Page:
This is the author's first published work and given his relatively youthful age, I'm looking forward to many future works. I also intend to go back and read at least some of the actual Sherlock canon. Highly recommended....more
This is just what I was afraid of...a very good historical novel, introducing me to yet another series that I must now follow. And this series has oveThis is just what I was afraid of...a very good historical novel, introducing me to yet another series that I must now follow. And this series has over 20 books in it.
But that's just what I expected from a Bernard Cornwell novel: great characters surrounded by a great plot and depicting a cool historical situation. Throw in a well-drawn bad guy and a very good cast of supporting characters and you've got yourself a fine time of reading. I chose to read these books in chronological order, as the author recommends, even though this is not the first of the series as he wrote them. Highly recommended....more
I love the way Bernard Cornwell can take history and make it come alive. This is the story of the famous battle of Agincourt (Azincourt in French) thaI love the way Bernard Cornwell can take history and make it come alive. This is the story of the famous battle of Agincourt (Azincourt in French) that took place in October of 1415, as told through the eyes of an English archer. The battle is famous mostly for the overwhelming odds that Henry V's army faced against a superior French army, as well as for being immortilized in Shakespeare's Henry V. The battle was also instrumental in elevating the use of the English longbow as that era's most feared weapon of war.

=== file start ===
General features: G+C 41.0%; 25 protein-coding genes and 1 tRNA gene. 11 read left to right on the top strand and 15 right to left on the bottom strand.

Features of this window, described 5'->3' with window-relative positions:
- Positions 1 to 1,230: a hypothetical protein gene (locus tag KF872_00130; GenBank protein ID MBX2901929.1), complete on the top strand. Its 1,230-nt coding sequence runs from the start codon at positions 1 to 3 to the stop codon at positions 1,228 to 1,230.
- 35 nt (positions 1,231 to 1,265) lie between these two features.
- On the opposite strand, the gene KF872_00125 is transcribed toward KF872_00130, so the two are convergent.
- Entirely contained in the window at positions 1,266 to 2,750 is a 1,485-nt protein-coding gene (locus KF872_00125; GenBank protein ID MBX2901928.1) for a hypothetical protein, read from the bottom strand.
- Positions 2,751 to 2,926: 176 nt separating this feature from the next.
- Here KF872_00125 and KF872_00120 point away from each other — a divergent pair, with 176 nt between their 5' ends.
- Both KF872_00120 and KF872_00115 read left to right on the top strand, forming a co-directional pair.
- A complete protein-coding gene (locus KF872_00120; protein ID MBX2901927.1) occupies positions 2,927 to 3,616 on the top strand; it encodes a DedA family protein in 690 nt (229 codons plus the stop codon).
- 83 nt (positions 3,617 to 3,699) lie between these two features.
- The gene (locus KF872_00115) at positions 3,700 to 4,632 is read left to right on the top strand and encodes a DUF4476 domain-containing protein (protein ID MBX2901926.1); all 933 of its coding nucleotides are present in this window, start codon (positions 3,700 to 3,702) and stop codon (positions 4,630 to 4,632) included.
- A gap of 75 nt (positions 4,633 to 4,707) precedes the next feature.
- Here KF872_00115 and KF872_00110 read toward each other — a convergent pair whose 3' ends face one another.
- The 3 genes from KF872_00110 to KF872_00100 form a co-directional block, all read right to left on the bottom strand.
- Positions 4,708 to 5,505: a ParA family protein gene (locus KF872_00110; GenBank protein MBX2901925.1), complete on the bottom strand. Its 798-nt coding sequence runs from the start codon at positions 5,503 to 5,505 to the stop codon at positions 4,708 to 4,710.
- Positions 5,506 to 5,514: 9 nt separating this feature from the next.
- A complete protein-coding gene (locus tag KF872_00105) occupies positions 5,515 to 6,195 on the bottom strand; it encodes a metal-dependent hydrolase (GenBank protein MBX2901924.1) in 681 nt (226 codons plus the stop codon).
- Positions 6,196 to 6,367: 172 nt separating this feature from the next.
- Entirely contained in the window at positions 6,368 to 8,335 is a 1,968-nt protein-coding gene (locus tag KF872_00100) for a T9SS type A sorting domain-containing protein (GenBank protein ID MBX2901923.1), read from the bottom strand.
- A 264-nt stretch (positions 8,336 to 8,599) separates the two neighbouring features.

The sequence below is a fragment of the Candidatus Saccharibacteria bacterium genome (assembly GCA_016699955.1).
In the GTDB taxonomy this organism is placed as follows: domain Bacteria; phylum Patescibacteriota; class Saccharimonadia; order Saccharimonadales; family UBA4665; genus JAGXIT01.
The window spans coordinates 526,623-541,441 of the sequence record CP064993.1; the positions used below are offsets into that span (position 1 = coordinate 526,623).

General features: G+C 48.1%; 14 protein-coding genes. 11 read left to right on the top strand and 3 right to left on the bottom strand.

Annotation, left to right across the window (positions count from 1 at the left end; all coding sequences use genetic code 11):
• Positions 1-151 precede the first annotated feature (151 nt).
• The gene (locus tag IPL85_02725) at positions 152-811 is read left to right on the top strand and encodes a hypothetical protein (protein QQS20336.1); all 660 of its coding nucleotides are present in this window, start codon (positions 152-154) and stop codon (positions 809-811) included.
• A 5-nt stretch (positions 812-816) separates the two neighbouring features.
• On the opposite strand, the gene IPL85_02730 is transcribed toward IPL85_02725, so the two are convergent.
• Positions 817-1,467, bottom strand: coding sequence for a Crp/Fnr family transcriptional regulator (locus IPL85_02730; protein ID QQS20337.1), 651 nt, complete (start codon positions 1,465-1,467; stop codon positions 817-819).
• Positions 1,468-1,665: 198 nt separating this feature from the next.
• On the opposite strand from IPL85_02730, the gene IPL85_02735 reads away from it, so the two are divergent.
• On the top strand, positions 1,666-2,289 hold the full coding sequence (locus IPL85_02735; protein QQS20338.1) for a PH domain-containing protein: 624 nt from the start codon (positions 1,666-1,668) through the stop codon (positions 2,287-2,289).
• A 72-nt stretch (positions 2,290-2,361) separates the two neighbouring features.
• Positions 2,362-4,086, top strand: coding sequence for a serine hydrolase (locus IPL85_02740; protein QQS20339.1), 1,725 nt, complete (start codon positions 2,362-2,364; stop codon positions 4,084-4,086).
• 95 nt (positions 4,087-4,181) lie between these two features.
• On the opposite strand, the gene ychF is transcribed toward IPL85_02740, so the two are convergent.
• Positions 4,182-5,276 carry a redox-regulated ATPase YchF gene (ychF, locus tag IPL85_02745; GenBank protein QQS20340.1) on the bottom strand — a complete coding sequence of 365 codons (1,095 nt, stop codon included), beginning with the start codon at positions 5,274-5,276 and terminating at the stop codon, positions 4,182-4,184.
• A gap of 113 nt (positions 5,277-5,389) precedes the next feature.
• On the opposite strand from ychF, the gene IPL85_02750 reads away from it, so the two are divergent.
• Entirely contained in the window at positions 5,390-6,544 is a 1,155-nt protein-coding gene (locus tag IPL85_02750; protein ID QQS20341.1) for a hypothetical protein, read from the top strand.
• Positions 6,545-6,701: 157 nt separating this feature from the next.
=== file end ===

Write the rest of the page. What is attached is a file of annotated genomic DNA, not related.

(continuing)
But don't think this is just a novel of a medieval battle. Cornwell does his usual masterful job of depicting the major events of the battle and the months leading up to it by bringing the focus down to the individual level of those who partcipated in it. Nicholas Hook is the protagonist and to watch these events unfold through his eyes makes one very happy not to have had to live in those times. This is as real and gritty as it gets, and I was fully absorbed in the action of the battles as well as his life and thoughts and motivations. There are many very well written characters here and all of them not only allowed me to enter their world and story but also assisted in my complete understanding of the history itself. The reader gains a firm understanding that it was not just the longbow that won the day; in fact, far more important may well have been the terrain itself, turned into a field of clay mud by the previous day's hard rain, and causing the French men-at-arms in their full armor to be literally stuck as easy pickings for the swift, unburdened archers. I also appreciated the afterword by Cornwell where he discusses the differences of opinion that exist today over the actual details of the battle, including the all-important strength comparisons. For the novel, he used the more-or-less traditional legend of 6,000 English facing 30,000 French.